Eccentricity

Glossary Term

The eccentricity describes an imaginary distance from the centre of gravity of a surface or a member to a real point in space.

There is a difference between the following eccentricities:

Member Eccentricity

In RFEM and RSTAB, a member length corresponds to the distance between two nodes, which is defined by the line of a member. In the case of cross-section connections or downstand beams, the reality is only modelled approximately. By using member eccentricities, it is possible to connect members eccentrically by specific member end sections. For example, you can thus reduce design moments at beams for the frames with large column sections. The member eccentricities are taken into account by a transformation of the degrees of freedom in the local element stiffness matrix.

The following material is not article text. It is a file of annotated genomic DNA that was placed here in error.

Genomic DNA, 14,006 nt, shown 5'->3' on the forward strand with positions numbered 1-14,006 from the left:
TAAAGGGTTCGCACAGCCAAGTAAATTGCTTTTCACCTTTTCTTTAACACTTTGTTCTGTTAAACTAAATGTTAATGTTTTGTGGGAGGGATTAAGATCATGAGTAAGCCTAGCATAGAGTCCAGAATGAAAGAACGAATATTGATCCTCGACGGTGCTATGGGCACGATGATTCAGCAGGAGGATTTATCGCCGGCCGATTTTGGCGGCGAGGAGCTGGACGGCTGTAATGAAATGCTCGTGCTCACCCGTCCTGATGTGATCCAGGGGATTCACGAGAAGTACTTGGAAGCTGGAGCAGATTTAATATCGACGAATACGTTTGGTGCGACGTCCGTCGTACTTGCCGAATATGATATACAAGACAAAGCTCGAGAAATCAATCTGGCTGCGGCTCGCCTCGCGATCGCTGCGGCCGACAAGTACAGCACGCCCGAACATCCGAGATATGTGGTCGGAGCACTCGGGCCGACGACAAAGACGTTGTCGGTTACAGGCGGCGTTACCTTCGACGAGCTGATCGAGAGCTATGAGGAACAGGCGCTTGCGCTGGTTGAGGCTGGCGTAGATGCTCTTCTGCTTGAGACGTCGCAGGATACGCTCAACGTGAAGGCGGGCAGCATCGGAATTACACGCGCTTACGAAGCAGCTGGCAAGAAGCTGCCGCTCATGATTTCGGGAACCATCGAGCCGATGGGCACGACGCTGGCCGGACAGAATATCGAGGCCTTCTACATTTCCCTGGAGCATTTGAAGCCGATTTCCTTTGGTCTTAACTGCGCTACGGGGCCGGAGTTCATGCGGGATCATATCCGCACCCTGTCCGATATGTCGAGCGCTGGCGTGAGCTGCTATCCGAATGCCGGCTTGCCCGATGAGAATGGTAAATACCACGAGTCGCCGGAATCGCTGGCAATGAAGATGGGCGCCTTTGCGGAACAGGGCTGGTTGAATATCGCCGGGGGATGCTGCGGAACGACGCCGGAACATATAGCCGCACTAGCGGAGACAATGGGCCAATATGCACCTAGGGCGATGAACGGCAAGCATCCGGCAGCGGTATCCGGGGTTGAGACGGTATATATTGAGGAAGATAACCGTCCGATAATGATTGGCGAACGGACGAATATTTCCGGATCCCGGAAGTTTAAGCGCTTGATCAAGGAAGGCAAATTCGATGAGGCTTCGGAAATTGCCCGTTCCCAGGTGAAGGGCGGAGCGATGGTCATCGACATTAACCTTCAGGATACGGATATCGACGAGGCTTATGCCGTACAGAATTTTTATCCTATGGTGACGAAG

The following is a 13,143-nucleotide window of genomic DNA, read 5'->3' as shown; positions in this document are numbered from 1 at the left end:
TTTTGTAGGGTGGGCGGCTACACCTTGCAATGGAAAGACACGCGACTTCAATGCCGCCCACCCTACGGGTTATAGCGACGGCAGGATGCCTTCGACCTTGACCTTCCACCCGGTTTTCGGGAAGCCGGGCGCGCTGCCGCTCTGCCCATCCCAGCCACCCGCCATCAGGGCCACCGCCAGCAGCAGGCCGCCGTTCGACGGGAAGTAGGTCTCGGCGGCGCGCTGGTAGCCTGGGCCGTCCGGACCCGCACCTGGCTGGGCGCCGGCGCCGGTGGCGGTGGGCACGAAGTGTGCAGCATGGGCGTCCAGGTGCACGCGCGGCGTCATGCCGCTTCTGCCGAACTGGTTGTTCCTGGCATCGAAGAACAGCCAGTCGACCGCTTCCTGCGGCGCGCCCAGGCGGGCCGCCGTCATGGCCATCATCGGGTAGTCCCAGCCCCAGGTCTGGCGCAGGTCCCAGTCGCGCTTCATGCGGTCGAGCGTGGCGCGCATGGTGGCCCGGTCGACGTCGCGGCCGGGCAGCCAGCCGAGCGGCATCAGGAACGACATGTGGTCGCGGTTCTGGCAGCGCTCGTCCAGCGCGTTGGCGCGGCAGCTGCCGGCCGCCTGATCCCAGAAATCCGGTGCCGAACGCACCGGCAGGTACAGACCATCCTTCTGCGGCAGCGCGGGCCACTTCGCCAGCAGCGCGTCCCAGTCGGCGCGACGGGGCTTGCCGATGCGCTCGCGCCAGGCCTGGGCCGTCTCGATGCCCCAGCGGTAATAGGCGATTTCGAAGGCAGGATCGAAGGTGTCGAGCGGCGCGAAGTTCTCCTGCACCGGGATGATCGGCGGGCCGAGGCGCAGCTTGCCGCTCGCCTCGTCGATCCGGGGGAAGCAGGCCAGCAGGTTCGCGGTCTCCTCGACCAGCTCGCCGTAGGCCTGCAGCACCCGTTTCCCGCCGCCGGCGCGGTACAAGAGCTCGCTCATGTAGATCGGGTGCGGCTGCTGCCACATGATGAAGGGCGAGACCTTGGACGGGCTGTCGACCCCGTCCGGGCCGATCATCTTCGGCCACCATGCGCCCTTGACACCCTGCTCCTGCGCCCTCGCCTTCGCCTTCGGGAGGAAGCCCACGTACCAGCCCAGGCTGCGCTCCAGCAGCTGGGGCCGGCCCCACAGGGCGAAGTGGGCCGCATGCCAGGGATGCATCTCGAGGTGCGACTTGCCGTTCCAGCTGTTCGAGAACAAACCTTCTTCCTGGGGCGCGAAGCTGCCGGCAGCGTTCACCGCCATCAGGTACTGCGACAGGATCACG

Surface Eccentricity

A plane in the neutral axis of a surface represents the reference surface of thickness. It is applied in equal proportions on both sides of this 'central plane'. By specifying the eccentricity e<sub>z</sub>, it is possible to arrange an offset of height for the surface. In this way, you can achieve the adjacent surfaces with different thickness to have a uniform top or bottom edge.

Keywords

eccentric eccentricity

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